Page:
Special Issue "Technology and Applications of Carbon-Based MEMS"
A special issue of Micromachines (ISSN 2072-666X).
Deadline for manuscript submissions: closed (31 October 2010)
Prof. Dr. Dean M. Aslam (Website)
Electrical and Computer Engineering Department, 2120 EB, Michigan State University, E. Lansing, MI 48824, USA
Fax: +1 517 353 1980
Interests: neural studies using microprobes; biochemical nanosensors; polycrystalline diamond (poly-C) sensors and MEMS (Bio; RF; Packaging); hands-on Lego-robotics modules for K-12; UG and graduate teaching
Among the known living systems, why is there none without carbon? This might be due carbon’s ability to offer three types of hybrid C-C bonds; sp3 (responsible for diamond lattice), sp2 (found in graphite and carbon nanotubes) and sp. An amorphous material called diamond like carbon (DLC) contains both sp3 and sp2 bonds. All carbon-based materials offer a unique (a) combination of properties and (b) range of structures not offered by any other known material. This makes them ideal materials for MEMS and NEMS. The challenge is to develop a technology of these materials for new applications not possible with existing materials. The research in the last 20 years has made a remarkable progress leading to BioMEMS, RFMEMS, MEMS packaging and carbon nanotube structures.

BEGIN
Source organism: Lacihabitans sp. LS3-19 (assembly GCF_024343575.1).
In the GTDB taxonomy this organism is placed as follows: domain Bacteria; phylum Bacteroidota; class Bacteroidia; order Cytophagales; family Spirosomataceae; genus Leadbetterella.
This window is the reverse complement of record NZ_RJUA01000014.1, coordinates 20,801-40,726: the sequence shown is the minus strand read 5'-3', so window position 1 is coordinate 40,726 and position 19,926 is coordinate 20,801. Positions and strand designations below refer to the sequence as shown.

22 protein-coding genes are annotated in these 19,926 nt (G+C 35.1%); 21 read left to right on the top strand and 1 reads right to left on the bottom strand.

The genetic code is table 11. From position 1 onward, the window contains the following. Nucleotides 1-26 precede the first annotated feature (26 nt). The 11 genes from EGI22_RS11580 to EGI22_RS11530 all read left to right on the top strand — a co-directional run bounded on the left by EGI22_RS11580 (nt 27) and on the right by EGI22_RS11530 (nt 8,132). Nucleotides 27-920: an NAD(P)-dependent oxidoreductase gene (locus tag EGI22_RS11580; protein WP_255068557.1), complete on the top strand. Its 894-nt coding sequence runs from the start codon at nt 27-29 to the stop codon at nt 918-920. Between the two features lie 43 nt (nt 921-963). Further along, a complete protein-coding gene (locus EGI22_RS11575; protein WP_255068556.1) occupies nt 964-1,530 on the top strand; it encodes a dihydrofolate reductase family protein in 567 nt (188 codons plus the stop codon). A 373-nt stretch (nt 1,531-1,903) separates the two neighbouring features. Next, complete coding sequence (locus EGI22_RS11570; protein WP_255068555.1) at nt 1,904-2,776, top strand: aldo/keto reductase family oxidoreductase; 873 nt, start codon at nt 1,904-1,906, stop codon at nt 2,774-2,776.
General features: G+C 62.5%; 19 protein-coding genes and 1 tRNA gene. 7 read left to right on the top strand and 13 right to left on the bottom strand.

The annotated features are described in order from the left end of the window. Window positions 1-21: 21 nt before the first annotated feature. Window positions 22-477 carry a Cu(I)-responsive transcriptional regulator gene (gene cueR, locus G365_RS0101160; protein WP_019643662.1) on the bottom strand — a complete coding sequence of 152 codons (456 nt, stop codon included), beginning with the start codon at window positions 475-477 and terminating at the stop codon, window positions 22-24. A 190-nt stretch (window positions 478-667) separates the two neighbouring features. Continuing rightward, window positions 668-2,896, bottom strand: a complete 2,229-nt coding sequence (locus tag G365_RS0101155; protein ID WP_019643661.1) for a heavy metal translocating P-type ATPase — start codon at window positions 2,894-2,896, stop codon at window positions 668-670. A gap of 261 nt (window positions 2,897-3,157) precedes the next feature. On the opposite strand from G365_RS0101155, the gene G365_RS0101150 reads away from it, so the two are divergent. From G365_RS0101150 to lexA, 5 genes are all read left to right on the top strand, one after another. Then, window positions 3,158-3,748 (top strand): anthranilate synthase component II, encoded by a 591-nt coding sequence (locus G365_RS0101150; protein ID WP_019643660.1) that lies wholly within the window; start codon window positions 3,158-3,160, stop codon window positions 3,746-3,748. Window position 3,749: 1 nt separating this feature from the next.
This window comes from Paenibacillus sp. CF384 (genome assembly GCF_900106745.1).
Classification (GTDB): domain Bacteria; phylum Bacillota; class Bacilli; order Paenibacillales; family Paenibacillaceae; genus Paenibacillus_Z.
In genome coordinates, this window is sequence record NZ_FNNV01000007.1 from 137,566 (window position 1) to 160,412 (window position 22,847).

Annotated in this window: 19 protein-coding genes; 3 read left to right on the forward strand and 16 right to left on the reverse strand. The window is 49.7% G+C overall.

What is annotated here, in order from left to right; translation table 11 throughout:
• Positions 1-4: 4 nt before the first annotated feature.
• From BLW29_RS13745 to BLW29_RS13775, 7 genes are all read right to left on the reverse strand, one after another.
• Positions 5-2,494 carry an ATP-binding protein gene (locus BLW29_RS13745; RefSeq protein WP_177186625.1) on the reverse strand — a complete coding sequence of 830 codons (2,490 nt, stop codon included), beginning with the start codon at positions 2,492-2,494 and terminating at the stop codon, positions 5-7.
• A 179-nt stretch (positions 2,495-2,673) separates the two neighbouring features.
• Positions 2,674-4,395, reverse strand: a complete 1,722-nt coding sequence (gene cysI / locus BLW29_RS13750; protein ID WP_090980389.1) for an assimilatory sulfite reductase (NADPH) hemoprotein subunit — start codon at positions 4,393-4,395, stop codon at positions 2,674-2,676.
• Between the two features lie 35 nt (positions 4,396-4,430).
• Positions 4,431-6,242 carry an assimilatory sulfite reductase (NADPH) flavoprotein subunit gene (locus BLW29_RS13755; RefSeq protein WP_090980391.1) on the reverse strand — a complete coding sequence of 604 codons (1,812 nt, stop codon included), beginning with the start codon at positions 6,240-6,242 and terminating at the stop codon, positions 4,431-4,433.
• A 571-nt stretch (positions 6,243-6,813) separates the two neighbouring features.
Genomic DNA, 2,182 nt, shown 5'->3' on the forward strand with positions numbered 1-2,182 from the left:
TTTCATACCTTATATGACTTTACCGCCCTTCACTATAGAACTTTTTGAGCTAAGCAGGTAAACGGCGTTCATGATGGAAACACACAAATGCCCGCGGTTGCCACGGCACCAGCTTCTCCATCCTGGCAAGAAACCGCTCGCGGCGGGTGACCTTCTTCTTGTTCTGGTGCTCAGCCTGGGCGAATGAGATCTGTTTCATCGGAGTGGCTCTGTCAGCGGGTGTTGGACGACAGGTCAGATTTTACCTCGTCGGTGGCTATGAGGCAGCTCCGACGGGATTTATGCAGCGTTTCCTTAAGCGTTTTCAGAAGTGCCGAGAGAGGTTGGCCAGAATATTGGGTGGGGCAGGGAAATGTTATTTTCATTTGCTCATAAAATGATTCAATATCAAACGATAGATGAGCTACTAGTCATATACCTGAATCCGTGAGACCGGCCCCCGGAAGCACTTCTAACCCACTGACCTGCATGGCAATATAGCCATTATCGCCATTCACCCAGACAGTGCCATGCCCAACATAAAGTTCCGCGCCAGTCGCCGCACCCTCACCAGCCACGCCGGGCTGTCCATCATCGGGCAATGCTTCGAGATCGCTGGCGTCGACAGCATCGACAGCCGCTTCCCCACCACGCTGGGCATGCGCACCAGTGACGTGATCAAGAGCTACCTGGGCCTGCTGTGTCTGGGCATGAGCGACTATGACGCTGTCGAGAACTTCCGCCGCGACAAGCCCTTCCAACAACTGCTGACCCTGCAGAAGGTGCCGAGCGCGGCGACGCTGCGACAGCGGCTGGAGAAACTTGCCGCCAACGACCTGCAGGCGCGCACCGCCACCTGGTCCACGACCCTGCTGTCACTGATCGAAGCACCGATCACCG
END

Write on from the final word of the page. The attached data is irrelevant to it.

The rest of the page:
The special issue on ‘technology and applications of carbon-based MEMS’ is expected to bring cutting edge research on this subject in one volume for the first time. It will also be a useful resource for existing researchers, new researchers and all those who are interested in carbon’s remarkable current and potential applications.
Prof. Dr. Dean M. Aslam
Paper submission is requested in the following areas:
Technology: CVD diamond film fabrication for MEMS, dry etching, doping, novel multilayer structures, DLC films, carbon nanotubes (CNT), structures using diamond and CNT or diamond and DLC, nanocrystalline diamond (NCD).
Applications: Diamond-based MEMS, RFMEMS, BioMEMS, optical MEMS, MEMS packaging, radiation detectors, field emission devices, MOS transistors, microfluidics, CNT- & DLC-based MEMS/NEMS, BioMEMS, RFMEMS, NCD based structures.